Let’s learn about Integration testing today. Integration testing is a method of testing by passing in the real dependencies and thus testing out the integration between two or more objects.

Please check out Part 4, if you have not read it yet: https://hackernoon.com/php-test-driven-development-part-4-enter-the-mock-106b4fdedd00

Taking the same previous example. We’ll do an integration test of the Math class. This will test both the Math class and also the Calculate class. This is because Math class calls Calculate class while we are testing it.

If you would also like to check out the accompanying YouTube video, here’s the link: **P.S …

PHP Code Sniffer is a tool to detect violations of a defined coding standard such as PSR2. Read more about it here: https://github.com/squizlabs/PHP_CodeSniffer

If you would also like to check out the accompanying YouTube video, here’s the link:

Now let’s go ahead and set it up.

  1. Add Code Sniffer to composer.json file

First we need to include a dependency for squizlabs/php_codesniffer in our composer.json file. For example:

"require-dev": {
"squizlabs/php_codesniffer": "3.*"

2. Install the dependency through PHPStorm’s interface

Then let’s go to our project’s composer.json file in PHPStorm, and click “Install”.

This should run composer update…

How reliable are the tests we write? Are they covering the edge cases? What happens when the code changes? Do the tests still pass?

Welcome to testing our tests. Of course to make any tests reliable it has to cover all the edge cases that an application may find itself in. Testing both the correct input flow and wrong input flow, throwing unexpected inputs, dealing with exceptions and security issues come into the picture. All these steps and thought processes help us write good tests and various test cases to cover it all.

But what if we could automate at…

Hey there, welcome to part 4! Today we’ll learn how to mock. Mocking is a process where you create a fake instance of a real class, and test against it. This is so that, you do not have to worry about the real functionality of external dependencies inside a class. This makes unit testing a lot easier and reliable.

Please check out Part3, if you have not read it yet: https://hackernoon.com/php-test-driven-development-part-3-unit-testing-continued-db5d332197ec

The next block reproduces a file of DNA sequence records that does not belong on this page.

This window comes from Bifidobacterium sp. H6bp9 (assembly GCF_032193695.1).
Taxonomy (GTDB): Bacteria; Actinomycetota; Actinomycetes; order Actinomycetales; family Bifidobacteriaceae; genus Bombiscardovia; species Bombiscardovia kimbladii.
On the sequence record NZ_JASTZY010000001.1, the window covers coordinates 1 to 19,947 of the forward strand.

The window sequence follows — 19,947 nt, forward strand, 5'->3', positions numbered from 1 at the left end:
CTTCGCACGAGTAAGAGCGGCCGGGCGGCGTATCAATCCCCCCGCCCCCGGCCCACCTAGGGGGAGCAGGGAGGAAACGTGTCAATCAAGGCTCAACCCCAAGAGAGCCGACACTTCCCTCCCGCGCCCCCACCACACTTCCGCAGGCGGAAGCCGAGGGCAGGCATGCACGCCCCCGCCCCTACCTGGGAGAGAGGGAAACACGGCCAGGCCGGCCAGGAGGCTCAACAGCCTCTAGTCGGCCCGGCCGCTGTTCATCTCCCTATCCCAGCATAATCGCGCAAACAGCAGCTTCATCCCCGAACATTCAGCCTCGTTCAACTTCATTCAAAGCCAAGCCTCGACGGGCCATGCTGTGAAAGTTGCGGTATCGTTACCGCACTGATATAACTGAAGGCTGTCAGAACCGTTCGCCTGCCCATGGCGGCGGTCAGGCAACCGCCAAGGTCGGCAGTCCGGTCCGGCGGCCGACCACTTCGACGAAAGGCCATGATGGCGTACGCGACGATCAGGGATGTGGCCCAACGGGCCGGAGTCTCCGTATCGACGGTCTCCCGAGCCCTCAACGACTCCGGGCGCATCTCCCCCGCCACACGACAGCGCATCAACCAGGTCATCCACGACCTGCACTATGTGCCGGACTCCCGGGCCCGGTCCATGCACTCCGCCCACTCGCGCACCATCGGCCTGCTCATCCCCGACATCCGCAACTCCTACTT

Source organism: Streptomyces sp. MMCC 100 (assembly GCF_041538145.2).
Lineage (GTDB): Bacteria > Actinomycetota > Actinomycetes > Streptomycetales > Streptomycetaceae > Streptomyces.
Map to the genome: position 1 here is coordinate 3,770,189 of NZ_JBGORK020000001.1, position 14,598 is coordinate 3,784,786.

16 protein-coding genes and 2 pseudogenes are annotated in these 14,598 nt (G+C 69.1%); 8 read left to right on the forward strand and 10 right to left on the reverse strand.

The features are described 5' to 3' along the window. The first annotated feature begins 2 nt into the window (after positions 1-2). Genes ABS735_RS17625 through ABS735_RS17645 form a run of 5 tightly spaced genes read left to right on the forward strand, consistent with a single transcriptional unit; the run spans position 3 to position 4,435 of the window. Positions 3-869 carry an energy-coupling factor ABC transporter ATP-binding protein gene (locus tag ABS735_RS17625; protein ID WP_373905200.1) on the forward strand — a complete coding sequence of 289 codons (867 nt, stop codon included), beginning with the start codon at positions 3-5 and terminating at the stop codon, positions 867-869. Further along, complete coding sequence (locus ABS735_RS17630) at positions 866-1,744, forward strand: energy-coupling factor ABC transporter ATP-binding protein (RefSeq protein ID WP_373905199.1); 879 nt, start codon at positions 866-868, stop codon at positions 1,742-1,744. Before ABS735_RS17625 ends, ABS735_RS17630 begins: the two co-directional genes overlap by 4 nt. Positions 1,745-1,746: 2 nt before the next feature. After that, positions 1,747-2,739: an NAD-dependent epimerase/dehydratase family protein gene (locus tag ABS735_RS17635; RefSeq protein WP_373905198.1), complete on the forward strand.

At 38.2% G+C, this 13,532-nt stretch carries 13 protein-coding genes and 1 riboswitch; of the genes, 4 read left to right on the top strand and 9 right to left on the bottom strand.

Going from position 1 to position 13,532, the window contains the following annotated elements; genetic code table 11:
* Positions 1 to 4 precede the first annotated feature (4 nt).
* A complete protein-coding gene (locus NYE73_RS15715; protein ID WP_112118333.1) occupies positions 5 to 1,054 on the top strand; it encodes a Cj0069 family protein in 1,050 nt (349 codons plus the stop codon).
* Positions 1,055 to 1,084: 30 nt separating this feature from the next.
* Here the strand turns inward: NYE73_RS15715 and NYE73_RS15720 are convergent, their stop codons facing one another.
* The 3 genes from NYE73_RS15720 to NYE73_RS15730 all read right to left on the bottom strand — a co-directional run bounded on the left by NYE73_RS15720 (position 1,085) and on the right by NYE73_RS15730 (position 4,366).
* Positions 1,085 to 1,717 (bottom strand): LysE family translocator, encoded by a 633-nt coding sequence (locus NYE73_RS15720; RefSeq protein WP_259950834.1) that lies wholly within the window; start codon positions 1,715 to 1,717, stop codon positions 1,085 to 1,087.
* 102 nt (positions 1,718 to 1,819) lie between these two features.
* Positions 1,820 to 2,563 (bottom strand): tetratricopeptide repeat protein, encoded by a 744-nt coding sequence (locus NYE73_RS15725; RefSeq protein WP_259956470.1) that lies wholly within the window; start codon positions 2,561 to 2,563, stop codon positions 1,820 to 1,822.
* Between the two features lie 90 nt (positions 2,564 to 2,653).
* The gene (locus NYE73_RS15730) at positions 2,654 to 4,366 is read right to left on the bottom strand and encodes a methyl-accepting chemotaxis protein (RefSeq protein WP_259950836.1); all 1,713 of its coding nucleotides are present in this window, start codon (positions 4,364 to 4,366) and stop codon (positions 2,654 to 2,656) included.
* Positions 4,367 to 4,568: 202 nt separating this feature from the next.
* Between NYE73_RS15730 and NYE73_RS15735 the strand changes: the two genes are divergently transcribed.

Although PHPUnit does have mocking capabilities, it is not as full fledged as that of Mockery’s (http://docs.mockery.io/en/latest/). We’ll be using Mockery for all our mocking needs. Another good thing…

Now continuing from Part 2, let’s revisit the test we were looking at:

Please check out Part 2, if you have not read it yet: https://hackernoon.com/php-test-driven-development-part-2-unit-testing-c327ba3fbf14

If you would also like to check out the accompanying YouTube video, here’s the link:

We learned that asserts are statements that we use to verify or check if our output is what we need.

Here, we are checking if “true” is true. Which is obvious duh, right? This test is really of no use to us. It does not test any of our code. …

All right, welcome to part 2 of “PHP Test Driven Development” series. Today we will go through the PHPUnit setup in detail.

Please check out Part 1, if you have not read it yet: https://hackernoon.com/php-test-driven-development-part-1-introduction-5483362d79b5

If you would also like to check out the accompanying YouTube video, here’s the link:

We will be using the Laravel framework to make it easier for us to get started. It will also help me to show you how to do testing for real life applications.

I will assume you have used Laravel before. This will help me focus on the testing side…

Test Driven Development is a coding practice where you write a test first then write the code to pass that test, usually in a short iterative cycle.

Test Driven Development (TDD), was popularized by Kent Beck. TDD is one of the main techniques followed in his Extreme Programming software development methodology.

If you would also like to check out the accompanying YouTube video, here’s the link:

Now let’s visualize TDD in steps:

  1. Write a test (enough to make it fail)
  2. Run it, and see it fail.
  3. Write the code.
  4. Run the test again and see it pass.
  5. Repeat Step…

All right. Let’s go over and refactor our code from part one.

Let’s once again look at our FlightController:

First of all let’s move saveData() into a Repository class. It’s easy since all the Database related code is in this method. For your own code base, if you do not have a separate method, we would have to do that first. This makes it easier to move it into a different layer.

Now this is our FlightRepository class:

All we did was move the “saveData” method from the controller to its own separate class.

For the “log” method…

When I first started using this architecture, I had no name for it. But having a name will make it easier for us to remember it. Let’s call it the “Extensible Architecture”. That is because, it is basically an extension to MVC. We just added new design patterns and layers to bring shape to this architecture.

Before we go into the refactoring process, let’s first look at the alternatives we already have. We will go through each of them and weigh in their pros and cons. This will help us make a better decision.

This is a Part 2 to my earlier Part 1 on PHP Software Architecture series: https://medium.com/@sameernyaupane/php-software-architecture-part-1-mvc-1c7bf042a695

If you have not read it yet, please do. Now if you are done with that first article, let’s move on! :)

First of all, you may say, why not HMVC/MVVM etc MVC based alternatives? These variations have been discussed in detail by a very smart…

Sameer Nyaupane

(Software Developer | Technical Writer | Speaker) sameernyaupane.com.np

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